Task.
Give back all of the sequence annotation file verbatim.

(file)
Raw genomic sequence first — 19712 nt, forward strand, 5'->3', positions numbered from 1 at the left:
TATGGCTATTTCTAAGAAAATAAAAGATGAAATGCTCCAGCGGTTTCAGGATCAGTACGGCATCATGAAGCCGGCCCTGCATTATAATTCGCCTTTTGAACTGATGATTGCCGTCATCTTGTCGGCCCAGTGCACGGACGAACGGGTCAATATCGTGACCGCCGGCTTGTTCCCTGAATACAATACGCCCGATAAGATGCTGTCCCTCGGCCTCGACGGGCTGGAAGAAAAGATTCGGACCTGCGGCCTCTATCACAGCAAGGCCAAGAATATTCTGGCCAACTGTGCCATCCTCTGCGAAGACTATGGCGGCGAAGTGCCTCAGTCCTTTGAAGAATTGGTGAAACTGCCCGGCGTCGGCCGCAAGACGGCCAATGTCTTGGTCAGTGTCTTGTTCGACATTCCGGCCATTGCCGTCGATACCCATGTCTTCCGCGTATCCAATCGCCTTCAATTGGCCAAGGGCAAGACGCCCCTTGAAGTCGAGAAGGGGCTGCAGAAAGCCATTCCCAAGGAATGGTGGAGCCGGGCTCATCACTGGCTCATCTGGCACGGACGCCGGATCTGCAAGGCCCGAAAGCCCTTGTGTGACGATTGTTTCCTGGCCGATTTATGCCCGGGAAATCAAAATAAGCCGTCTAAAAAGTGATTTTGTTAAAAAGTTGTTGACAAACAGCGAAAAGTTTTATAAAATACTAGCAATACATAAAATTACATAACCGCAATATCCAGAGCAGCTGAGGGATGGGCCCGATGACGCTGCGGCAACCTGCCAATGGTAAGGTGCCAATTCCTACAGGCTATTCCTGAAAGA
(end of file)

Raw genomic sequence first — 19712 nt, forward strand, 5'->3', positions numbered from 1 at the left:
TATGGCTATTTCTAAGAAAATAAAAGATGAAATGCTCCAGCGGTTTCAGGATCAGTACGGCATCATGAAGCCGGCCCTGCATTATAATTCGCCTTTTGAACTGATGATTGCCGTCATCTTGTCGGCCCAGTGCACGGACGAACGGGTCAATATCGTGACCGCCGGCTTGTTCCCTGAATACAATACGCCCGATAAGATGCTGTCCCTCGGCCTCGACGGGCTGGAAGAAAAGATTCGGACCTGCGGCCTCTATCACAGCAAGGCCAAGAATATTCTGGCCAACTGTGCCATCCTCTGCGAAGACTATGGCGGCGAAGTGCCTCAGTCCTTTGAAGAATTGGTGAAACTGCCCGGCGTCGGCCGCAAGACGGCCAATGTCTTGGTCAGTGTCTTGTTCGACATTCCGGCCATTGCCGTCGATACCCATGTCTTCCGCGTATCCAATCGCCTTCAATTGGCCAAGGGCAAGACGCCCCTTGAAGTCGAGAAGGGGCTGCAGAAAGCCATTCCCAAGGAATGGTGGAGCCGGGCTCATCACTGGCTCATCTGGCACGGACGCCGGATCTGCAAGGCCCGAAAGCCCTTGTGTGACGATTGTTTCCTGGCCGATTTATGCCCGGGAAATCAAAATAAGCCGTCTAAAAAGTGATTTTGTTAAAAAGTTGTTGACAAACAGCGAAAAGTTTTATAAAATACTAGCAATACATAAAATTACATAACCGCAATATCCAGAGCAGCTGAGGGATGGGCCCGATGACGCTGCGGCAACCTGCCAATGGTAAGGTGCCAATTCCTACAGGCTATTCCTGAAAGA